Let's assume we have a table T with the following columns:
dc1 dc2 fc1 fc2 lc2 1 1 11 12 21 1 1 11 12 22 1 1 11 12 23 2 2 22 22 31 3 3 33 35 32 3 3 33 37 32
I want a SQL query that returns all the rows that satsfy the following criteria: dc1, dc2 has multiple distinct fc1, lc2 combinations (count > 1). For the above sample data, the SQL would return:
dc1 dc2 fc1 fc2 lc2 1 1 11 12 21 1 1 11 12 22 1 1 11 12 23
The solution is straightforward and utilizes COUNT DISTINCT:
select T.* from T inner join ( select dc1 , dc2 from T group by dc1 , dc2 having count( distinct fc1,lc2 ) > 1 ) as multiples on T.dc1 = multiples.dc1 and T.dc2 = multiples.dc2
Unfortunately, not every database system supports COUNT DISTINCT.
For those that don't, you can obtain the correct results, perhaps not as efficiently, with concatenation or some other expression to combine the two column values. For example, using Microsoft SQL Server syntax --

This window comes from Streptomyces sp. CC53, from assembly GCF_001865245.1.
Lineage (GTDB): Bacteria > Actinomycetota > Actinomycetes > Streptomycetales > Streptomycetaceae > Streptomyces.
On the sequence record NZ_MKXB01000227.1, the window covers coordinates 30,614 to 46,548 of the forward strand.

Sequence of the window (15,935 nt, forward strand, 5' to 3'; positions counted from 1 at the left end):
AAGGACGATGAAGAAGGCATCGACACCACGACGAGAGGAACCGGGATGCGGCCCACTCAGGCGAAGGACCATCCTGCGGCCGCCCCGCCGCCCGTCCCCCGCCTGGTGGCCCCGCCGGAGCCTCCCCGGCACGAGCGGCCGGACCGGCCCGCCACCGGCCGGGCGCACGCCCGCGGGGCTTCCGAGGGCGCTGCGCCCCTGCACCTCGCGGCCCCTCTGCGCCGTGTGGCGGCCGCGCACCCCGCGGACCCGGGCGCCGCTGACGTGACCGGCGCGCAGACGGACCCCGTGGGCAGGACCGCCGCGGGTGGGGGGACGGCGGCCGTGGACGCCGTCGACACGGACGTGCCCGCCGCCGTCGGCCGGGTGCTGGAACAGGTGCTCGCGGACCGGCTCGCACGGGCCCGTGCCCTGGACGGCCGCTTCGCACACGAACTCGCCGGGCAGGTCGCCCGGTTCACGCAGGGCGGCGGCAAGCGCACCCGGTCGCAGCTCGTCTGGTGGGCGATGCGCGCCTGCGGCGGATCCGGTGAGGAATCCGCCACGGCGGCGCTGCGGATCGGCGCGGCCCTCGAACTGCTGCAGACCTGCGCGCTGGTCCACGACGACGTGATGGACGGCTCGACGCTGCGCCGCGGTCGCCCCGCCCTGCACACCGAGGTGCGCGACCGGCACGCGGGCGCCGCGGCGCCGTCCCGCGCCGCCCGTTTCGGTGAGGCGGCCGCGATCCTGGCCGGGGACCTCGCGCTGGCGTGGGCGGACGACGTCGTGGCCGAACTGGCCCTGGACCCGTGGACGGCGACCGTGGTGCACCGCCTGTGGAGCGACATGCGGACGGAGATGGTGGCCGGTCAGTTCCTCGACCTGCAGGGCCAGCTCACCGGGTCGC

select T.* from T inner join ( select dc1 , dc2 from T group by dc1 , dc2 having count( distinct cast(fc1 as varchar) +cast(lc2 as varchar) ) > 1 ) as multiples on T.dc1 = multiples.dc1 and T.dc2 = multiples.dc2
Dig Deeper on Oracle and SQL
Related Q&A from Rudy Limeback
Read an example of an SQL case expression from our SQL expert Rudy Limeback. Continue Reading
Read SQL expert Rudy Limeback's advice for counting combinations in a table with SQL's GROUP BY clause Continue Reading
Read about the Mimer Validator, a tool used to verify your SQL code, in this tip from SQL expert Rudy Limeback. Continue Reading
Have a question for an expert?
Please add a title for your question
Get answers from a TechTarget expert on whatever's puzzling you.